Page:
ssh-audit

ssh-audit is a tool for ssh server & client configuration auditing.

jtesta/ssh-audit (v2.0+) is the updated and maintained version of ssh-audit forked from arthepsy/ssh-audit (v1.x) due to inactivity.

Features

  • SSH1 and SSH2 protocol server support;
  • analyze SSH client configuration;
  • grab banner, recognize device or software and operating system, detect compression;
  • gather key-exchange, host-key, encryption and message authentication code algorithms;
  • output algorithm information (available since, removed/disabled, unsafe/weak/legacy, etc);
  • output algorithm recommendations (append or remove based on recognized software version);
  • output security information (related issues, assigned CVE list, etc);
  • analyze SSH version compatibility based on algorithm information;
  • historical information from OpenSSH, Dropbear SSH and libssh;
  • policy scans to ensure adherence to a hardened/standard configuration;
  • runs on Linux and Windows;
  • no dependencies

Usage

usage: ssh-audit.py [options] <host>

   -h,  --help             print this help
   -1,  --ssh1             force ssh version 1 only
   -2,  --ssh2             force ssh version 2 only
   -4,  --ipv4             enable IPv4 (order of precedence)
   -6,  --ipv6             enable IPv6 (order of precedence)
   -b,  --batch            batch output
   -c,  --client-audit     starts a server on port 2222 to audit client
                               software config (use -p to change port;
                               use -t to change timeout)
   -j,  --json             JSON output
   -l,  --level=<level>    minimum output level (info|warn|fail)
   -L,  --list-policies    list all the official, built-in policies
        --lookup=<alg1,alg2,...>    looks up an algorithm(s) without
                                    connecting to a server
   -M,  --make-policy=<policy.txt>  creates a policy based on the target server
                                    (i.e.: the target server has the ideal
                                    configuration that other servers should
                                    adhere to)
   -n,  --no-colors        disable colors
   -p,  --port=<port>      port to connect
   -P,  --policy=<policy.txt>  run a policy test using the specified policy
   -t,  --timeout=<secs>   timeout (in seconds) for connection and reading
                               (default: 5)
   -T,  --targets=<hosts.txt>  a file containing a list of target hosts (one
                                   per line, format HOST[:PORT])
   -v,  --verbose          verbose output
  • if both IPv4 and IPv6 are used, order of precedence can be set by using either -46 or -64.
  • batch flag -b will output sections without header and without empty lines (implies verbose flag).
  • verbose flag -v will prefix each line with section type and algorithm name.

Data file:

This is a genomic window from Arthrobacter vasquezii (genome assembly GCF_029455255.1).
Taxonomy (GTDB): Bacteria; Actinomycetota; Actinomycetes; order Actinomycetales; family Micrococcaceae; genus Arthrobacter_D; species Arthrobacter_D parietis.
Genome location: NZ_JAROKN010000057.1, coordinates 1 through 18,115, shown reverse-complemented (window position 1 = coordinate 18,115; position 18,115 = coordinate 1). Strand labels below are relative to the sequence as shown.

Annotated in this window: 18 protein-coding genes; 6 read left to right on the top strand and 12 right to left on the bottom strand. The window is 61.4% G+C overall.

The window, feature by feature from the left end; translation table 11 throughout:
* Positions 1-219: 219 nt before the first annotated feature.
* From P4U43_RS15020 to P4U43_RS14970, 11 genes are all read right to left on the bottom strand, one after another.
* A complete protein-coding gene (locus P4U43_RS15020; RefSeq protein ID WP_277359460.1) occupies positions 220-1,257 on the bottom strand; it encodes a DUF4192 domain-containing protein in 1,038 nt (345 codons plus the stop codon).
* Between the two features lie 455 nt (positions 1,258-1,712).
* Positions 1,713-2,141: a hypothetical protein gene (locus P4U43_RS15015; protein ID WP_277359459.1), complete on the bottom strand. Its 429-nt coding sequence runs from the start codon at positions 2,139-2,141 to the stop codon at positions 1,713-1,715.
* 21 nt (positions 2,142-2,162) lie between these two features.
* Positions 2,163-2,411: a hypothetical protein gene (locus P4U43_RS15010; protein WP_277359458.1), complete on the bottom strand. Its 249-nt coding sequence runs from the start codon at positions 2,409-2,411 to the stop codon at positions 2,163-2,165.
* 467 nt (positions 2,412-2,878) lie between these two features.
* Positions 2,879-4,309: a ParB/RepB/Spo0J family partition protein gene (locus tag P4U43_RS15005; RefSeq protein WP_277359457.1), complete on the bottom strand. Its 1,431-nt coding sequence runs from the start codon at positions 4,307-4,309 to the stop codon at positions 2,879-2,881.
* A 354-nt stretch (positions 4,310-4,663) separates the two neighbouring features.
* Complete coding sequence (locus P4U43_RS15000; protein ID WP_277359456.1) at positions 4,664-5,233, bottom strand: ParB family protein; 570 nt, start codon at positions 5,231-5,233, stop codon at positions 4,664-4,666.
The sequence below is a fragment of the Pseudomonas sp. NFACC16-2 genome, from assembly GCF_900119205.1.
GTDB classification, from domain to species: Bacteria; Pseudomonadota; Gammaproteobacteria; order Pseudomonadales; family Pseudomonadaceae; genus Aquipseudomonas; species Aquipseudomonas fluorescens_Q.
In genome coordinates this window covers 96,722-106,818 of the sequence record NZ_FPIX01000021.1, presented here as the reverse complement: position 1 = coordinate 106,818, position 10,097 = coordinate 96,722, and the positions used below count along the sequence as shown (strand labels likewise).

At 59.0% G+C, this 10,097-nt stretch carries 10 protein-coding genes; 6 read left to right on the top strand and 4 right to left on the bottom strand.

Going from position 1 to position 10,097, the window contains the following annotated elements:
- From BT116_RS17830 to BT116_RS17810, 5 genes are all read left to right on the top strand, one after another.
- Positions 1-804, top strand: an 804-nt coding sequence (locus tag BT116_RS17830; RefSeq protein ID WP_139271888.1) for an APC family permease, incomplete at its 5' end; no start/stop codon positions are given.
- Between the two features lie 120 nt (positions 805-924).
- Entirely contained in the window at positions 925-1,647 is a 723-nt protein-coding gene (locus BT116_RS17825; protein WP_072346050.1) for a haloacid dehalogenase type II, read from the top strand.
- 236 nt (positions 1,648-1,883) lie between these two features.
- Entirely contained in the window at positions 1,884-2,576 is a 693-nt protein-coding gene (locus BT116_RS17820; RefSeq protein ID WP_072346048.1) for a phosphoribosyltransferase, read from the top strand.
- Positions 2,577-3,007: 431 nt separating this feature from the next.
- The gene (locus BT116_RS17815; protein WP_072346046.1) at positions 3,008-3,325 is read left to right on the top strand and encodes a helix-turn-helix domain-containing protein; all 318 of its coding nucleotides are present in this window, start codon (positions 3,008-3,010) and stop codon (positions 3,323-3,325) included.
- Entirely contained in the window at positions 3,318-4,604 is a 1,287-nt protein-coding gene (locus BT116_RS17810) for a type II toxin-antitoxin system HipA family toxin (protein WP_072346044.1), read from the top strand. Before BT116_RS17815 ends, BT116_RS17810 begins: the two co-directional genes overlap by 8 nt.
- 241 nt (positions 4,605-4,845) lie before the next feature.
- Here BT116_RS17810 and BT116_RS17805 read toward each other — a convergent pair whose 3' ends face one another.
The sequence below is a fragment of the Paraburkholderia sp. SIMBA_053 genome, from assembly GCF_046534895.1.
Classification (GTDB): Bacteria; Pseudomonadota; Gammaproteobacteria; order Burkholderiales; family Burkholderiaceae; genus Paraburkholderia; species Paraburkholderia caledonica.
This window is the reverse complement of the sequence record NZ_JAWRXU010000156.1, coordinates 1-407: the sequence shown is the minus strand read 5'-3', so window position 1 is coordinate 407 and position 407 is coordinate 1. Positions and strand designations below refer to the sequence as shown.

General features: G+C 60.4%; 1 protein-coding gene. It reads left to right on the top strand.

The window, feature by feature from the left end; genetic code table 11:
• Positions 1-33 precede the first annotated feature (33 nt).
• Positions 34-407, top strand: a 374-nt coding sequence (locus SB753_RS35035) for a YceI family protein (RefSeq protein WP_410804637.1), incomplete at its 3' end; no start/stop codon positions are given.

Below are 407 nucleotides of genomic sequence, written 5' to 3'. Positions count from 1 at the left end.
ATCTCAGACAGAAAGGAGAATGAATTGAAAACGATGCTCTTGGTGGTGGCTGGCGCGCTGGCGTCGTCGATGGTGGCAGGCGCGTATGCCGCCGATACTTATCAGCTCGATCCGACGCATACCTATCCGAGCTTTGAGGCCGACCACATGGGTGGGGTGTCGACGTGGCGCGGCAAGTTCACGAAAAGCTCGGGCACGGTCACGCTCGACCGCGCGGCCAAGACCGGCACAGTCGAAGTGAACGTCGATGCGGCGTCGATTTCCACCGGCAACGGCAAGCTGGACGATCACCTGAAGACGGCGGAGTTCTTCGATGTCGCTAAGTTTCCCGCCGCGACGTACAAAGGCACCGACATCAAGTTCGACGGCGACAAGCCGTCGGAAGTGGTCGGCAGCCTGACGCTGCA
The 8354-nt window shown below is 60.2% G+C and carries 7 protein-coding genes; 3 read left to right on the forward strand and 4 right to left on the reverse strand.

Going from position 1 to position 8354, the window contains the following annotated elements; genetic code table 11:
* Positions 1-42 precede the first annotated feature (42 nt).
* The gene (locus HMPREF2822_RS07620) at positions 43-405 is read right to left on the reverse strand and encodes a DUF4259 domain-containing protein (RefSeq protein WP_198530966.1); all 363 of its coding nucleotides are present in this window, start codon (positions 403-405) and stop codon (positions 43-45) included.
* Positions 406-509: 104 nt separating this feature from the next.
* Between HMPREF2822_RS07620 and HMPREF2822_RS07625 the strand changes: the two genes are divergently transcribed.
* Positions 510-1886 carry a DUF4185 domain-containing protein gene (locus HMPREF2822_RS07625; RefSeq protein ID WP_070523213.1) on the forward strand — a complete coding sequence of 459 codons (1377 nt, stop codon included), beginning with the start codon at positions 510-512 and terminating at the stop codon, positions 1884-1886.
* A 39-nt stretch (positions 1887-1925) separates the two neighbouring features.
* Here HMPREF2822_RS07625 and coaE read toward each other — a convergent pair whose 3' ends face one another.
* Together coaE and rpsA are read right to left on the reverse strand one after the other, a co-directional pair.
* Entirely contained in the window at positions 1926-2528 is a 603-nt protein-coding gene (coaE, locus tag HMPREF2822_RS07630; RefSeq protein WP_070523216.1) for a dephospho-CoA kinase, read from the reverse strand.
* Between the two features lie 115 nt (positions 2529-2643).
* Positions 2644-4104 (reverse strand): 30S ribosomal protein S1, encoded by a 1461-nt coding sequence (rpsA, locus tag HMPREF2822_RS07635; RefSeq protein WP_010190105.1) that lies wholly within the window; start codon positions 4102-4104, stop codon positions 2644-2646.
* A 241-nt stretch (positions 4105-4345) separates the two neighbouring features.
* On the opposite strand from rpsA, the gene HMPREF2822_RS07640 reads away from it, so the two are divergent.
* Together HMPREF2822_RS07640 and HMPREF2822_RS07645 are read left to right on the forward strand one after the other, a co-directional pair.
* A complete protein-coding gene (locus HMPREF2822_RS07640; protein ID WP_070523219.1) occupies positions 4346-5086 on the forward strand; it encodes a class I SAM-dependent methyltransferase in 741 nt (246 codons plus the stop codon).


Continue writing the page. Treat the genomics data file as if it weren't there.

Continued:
• an exit code of 0 is returned when all algorithms are considered secure (for a standard audit), or when a policy check passes (for a policy audit).

Basic server auditing:

ssh-audit localhost
ssh-audit 127.0.0.1
ssh-audit 127.0.0.1:222
ssh-audit ::1
ssh-audit [::1]:222

To run a standard audit against many servers (place targets into servers.txt, one on each line in the format of HOST[:PORT]):

ssh-audit -T servers.txt

To audit a client configuration (listens on port 2222 by default; connect using ssh [email protected]):

ssh-audit -c

To audit a client configuration, with a listener on port 4567:

ssh-audit -c -p 4567

To list all official built-in policies (hint: use resulting file paths with -P/--policy):

ssh-audit -L

To run a policy audit against a server:

ssh-audit -P path/to/server_policy targetserver

To run a policy audit against a client:

ssh-audit -c -P path/to/client_policy

To run a policy audit against many servers:

ssh-audit -T servers.txt -P path/to/server_policy

To create a policy based on a target server (which can be manually edited; see official built-in policies for syntax examples):

ssh-audit -M new_policy.txt targetserver

Server Standard Audit Example

Below is a screen shot of the standard server-auditing output when connecting to an unhardened OpenSSH v5.3 service:
64388792-317e6f80-d00e-11e9-826e-a4934769bb07

Server Policy Audit Example

Below is a screen shot of the policy auditing output when connecting to an un-hardened Ubuntu Server 20.04 machine:
94370881-95178700-00c0-11eb-8705-3157a4669dc0

After applying the steps in the hardening guide (see below), the output changes to the following:
94370873-87620180-00c0-11eb-9a59-469f61a56ce1

Client Standard Audit Example

Below is a screen shot of the client-auditing output when an unhardened OpenSSH v7.2 client connects:
68867998-b946c100-06c4-11ea-975f-1f47e4178a74

Hardening Guides

Guides to harden server & client configuration can be found here: https://www.ssh-audit.com/hardening_guides.html

Pre-Built Packages

Pre-built packages are available for Windows (see the releases page), on PyPI, Snap, and Homebrew.

To install from PyPI:

$ pip3 install ssh-audit

To install the Snap package:

$ snap install ssh-audit

To install on Homebrew:

$ brew install ssh-audit

GitHub